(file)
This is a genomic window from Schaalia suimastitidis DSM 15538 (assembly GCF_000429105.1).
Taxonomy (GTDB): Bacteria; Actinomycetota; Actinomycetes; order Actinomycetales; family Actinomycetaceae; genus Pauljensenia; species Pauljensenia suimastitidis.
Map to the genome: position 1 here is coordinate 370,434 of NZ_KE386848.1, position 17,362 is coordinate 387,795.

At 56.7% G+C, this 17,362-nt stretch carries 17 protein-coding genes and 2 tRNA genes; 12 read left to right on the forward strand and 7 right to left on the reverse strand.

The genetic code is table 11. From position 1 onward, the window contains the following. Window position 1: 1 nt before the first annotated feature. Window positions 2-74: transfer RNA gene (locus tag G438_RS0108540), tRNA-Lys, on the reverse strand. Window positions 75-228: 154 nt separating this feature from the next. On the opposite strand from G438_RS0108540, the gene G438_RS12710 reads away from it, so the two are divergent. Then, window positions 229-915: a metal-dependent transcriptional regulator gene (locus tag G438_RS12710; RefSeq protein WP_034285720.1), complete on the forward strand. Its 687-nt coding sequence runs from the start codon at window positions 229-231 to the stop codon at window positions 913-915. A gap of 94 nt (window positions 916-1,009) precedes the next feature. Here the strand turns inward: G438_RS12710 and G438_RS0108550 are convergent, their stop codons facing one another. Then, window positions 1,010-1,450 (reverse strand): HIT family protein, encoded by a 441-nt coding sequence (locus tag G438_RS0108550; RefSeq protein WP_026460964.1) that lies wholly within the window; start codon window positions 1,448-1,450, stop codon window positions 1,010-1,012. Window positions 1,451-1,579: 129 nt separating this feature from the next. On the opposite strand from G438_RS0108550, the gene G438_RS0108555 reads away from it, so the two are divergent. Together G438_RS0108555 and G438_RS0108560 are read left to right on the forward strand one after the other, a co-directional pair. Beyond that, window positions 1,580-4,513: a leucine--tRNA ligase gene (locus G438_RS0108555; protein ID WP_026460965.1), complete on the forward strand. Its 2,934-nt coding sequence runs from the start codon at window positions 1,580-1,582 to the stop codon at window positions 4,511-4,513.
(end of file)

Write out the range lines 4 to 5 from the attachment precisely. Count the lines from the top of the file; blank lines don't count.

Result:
At 56.7% G+C, this 17,362-nt stretch carries 17 protein-coding genes and 2 tRNA genes; 12 read left to right on the forward strand and 7 right to left on the reverse strand.

The genetic code is table 11. From position 1 onward, the window contains the following. Window position 1: 1 nt before the first annotated feature. Window positions 2-74: transfer RNA gene (locus tag G438_RS0108540), tRNA-Lys, on the reverse strand. Window positions 75-228: 154 nt separating this feature from the next. On the opposite strand from G438_RS0108540, the gene G438_RS12710 reads away from it, so the two are divergent. Then, window positions 229-915: a metal-dependent transcriptional regulator gene (locus tag G438_RS12710; RefSeq protein WP_034285720.1), complete on the forward strand. Its 687-nt coding sequence runs from the start codon at window positions 229-231 to the stop codon at window positions 913-915. A gap of 94 nt (window positions 916-1,009) precedes the next feature. Here the strand turns inward: G438_RS12710 and G438_RS0108550 are convergent, their stop codons facing one another. Then, window positions 1,010-1,450 (reverse strand): HIT family protein, encoded by a 441-nt coding sequence (locus tag G438_RS0108550; RefSeq protein WP_026460964.1) that lies wholly within the window; start codon window positions 1,448-1,450, stop codon window positions 1,010-1,012. Window positions 1,451-1,579: 129 nt separating this feature from the next. On the opposite strand from G438_RS0108550, the gene G438_RS0108555 reads away from it, so the two are divergent. Together G438_RS0108555 and G438_RS0108560 are read left to right on the forward strand one after the other, a co-directional pair. Beyond that, window positions 1,580-4,513: a leucine--tRNA ligase gene (locus G438_RS0108555; protein ID WP_026460965.1), complete on the forward strand. Its 2,934-nt coding sequence runs from the start codon at window positions 1,580-1,582 to the stop codon at window positions 4,511-4,513.